Adult Beginner doodles in a museum

Went to the museum at the Fashion Institute of Technology.
Fashion and Textile History Gallery.
I hate this place.
It’s my own special torture chamber: all these exquisite vintage and contemporary garments right frikin there in front of me, and I Can’t Touch Them!
Gah!
The guards are on to me too, they can see my hands just itching to flip the hem on the 1860’s split skirt made for bicycling and have a look at the seam finishing.
Have to walk through the exhibit with my hands behind my back. It sucks!
But anyway. The exhibit right now is called The Sporting Life, all about how athletics have influenced and inspired fashion.
And guess what they have? Pointe shoes! Capezio from the 1940’s, in a display box beside two pairs of flats that show a pointe shoe influence.
You can see the label stamped to the canvas insole, reads Durotoe in a big blocky font.
No photos allowed in the gallery so here are my doodles, was interested in the ribbons: each shoe has one long ribbon, sewn at the outside of center back with messy little stitches. And the ribbon is thin, double faced satin, might actually be silk.
I’d know if I could’ve touched them!!!!
Gah!!!!
Anyway!
The museum is free and always shows amazing stuff, go look if you think you can control yourself.

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About adultbeginner

Had my first ballet class Ever at the advanced age of thirty-two. Yikes.
This entry was posted in Ballerina Class, and other pointe-y stuff, Drawings of great sillitude, OMG outfits you guys! and tagged , , , , , , , . Bookmark the permalink.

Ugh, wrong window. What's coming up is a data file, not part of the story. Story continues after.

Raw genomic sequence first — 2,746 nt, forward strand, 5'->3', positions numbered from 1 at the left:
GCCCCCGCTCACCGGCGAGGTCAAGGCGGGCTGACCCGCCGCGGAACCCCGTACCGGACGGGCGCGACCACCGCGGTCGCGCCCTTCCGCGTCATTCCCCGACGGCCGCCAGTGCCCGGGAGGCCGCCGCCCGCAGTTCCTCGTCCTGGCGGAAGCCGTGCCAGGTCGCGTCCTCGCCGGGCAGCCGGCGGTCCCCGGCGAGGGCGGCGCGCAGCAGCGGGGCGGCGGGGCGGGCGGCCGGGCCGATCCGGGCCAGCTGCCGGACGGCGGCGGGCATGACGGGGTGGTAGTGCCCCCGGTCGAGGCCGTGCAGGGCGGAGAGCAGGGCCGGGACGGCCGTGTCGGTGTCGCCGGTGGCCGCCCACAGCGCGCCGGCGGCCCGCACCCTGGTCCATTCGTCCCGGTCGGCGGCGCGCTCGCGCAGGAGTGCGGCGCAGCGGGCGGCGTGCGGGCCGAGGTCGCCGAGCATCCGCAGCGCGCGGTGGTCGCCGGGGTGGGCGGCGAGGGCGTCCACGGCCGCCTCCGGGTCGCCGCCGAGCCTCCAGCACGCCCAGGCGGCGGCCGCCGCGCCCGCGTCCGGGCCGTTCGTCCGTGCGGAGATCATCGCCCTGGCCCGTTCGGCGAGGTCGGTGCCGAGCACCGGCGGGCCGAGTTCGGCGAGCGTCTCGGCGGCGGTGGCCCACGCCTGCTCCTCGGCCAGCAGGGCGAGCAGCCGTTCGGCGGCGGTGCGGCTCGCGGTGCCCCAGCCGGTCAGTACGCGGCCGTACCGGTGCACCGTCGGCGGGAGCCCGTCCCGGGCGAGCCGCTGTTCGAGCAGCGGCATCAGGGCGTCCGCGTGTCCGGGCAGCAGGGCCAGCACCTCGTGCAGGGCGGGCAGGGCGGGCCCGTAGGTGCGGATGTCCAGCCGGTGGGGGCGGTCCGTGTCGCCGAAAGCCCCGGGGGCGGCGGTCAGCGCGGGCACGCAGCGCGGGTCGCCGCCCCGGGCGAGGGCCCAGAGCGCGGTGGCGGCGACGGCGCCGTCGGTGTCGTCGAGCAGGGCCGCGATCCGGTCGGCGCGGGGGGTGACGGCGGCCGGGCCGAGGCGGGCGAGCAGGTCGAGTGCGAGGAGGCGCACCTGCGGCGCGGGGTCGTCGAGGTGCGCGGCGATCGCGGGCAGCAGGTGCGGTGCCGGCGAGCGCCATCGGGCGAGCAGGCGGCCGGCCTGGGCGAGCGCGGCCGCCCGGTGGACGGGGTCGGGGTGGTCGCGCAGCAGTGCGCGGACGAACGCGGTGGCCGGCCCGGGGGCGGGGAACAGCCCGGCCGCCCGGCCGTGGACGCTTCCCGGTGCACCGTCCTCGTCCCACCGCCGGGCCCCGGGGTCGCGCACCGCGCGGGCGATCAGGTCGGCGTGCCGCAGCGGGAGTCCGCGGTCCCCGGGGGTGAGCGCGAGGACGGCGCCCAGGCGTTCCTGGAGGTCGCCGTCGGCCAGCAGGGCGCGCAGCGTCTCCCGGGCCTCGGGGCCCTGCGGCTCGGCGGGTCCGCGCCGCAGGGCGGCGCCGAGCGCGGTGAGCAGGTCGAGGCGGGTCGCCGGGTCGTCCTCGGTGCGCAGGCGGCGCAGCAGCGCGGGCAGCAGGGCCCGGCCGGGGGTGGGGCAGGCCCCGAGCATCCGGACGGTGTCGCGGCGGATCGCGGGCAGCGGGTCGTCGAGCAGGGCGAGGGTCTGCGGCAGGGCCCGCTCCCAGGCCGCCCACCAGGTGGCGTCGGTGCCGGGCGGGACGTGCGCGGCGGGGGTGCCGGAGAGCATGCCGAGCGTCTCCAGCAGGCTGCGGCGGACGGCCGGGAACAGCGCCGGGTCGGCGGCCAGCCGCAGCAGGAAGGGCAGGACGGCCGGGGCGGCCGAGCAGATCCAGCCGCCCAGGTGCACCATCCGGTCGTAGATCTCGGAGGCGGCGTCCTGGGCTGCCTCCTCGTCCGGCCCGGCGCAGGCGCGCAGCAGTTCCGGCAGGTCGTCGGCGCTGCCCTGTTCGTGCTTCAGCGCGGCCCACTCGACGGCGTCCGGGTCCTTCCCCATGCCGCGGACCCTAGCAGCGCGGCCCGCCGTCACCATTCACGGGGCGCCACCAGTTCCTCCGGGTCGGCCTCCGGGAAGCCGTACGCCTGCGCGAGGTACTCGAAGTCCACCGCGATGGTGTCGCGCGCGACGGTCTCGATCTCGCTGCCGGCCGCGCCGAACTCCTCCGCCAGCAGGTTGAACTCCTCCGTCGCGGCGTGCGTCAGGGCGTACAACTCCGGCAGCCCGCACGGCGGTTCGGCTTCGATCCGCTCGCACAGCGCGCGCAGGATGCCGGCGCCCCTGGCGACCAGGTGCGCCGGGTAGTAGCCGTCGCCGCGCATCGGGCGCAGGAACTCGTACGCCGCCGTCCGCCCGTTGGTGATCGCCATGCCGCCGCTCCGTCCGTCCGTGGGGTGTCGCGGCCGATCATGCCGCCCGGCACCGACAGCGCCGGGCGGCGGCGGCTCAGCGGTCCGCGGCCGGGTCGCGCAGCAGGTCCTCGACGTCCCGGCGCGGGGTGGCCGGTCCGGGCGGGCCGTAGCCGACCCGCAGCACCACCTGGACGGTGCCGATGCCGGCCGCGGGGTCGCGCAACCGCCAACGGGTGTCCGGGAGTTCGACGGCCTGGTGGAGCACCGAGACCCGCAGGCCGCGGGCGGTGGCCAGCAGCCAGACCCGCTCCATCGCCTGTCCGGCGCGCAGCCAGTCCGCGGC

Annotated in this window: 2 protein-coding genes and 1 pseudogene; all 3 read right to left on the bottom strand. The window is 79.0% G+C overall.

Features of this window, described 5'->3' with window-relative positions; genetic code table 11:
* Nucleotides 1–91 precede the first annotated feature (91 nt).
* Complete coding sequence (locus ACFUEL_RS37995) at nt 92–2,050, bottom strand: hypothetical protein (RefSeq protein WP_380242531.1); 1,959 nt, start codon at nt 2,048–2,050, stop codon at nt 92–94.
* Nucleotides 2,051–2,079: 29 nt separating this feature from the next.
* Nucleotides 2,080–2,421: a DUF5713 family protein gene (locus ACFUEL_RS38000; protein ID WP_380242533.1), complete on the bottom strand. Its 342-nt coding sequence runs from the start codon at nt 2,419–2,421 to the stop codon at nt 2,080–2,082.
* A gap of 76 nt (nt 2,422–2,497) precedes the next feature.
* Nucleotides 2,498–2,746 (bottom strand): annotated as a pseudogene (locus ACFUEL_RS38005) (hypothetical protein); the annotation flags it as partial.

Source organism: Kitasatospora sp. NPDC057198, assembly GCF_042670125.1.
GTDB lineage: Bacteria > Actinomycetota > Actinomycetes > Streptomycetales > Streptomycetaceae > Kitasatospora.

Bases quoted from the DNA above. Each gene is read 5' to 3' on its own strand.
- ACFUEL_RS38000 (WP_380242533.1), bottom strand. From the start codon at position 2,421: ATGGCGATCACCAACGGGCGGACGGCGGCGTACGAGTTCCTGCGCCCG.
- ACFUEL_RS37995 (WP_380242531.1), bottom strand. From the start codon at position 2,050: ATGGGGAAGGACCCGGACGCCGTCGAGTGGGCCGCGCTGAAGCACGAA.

6 Responses to Adult Beginner doodles in a museum

  1. Laura says:

    Ha! I remember DuroToe from when I did pointe the first time around, so they were still being made as late as…1985 or so? Nobody I knew wore them, but they were there.

    Also on the “plus ça change” tip, my teacher had us sew our ribbons all in one piece, but laying across the inside of the shoe (so the ribbon lays across the insole under your arch) instead of at the back. I think the idea was to make it easier for the young’uns to do the sewing since she encourages (read “requires,” and fittingly so) them to sew their own shoes. I, on the other hand, plan to mail my next pair to you for sewing.

    • Ha! Good! I’ll be sure to do an Excellent and Very Expensive job!
      Came across that one-ribbon-under-the-arch thing while researching how to sew ribbons, someone was saying that she did her ribbons that way for performance, in order to prevent her shoe from flying off if one ribbon came un-stitched. Kinda makes sense!

  2. Wow this sounds like a really nice collection. I bet they had tons of Gibson Girl outfits; I just love Edwardian Fashion!

    • They did! The exhibit is grouped by sport, with one whole platform of tennis, croquet, and badminton outfits, all shades of white and natural linen and lace, from the late 1800’s to something white and mesh and recent from Lacoste. Yum.

  3. Acacia says:

    I’m the same way in art museums! When I really love a painting, I just want to run my fingers across it to feel every brushstroke and change in texture. I have to walk around with my hands behind my back the entire time. Van Goghs are the worst. It’s why I became an art historian.

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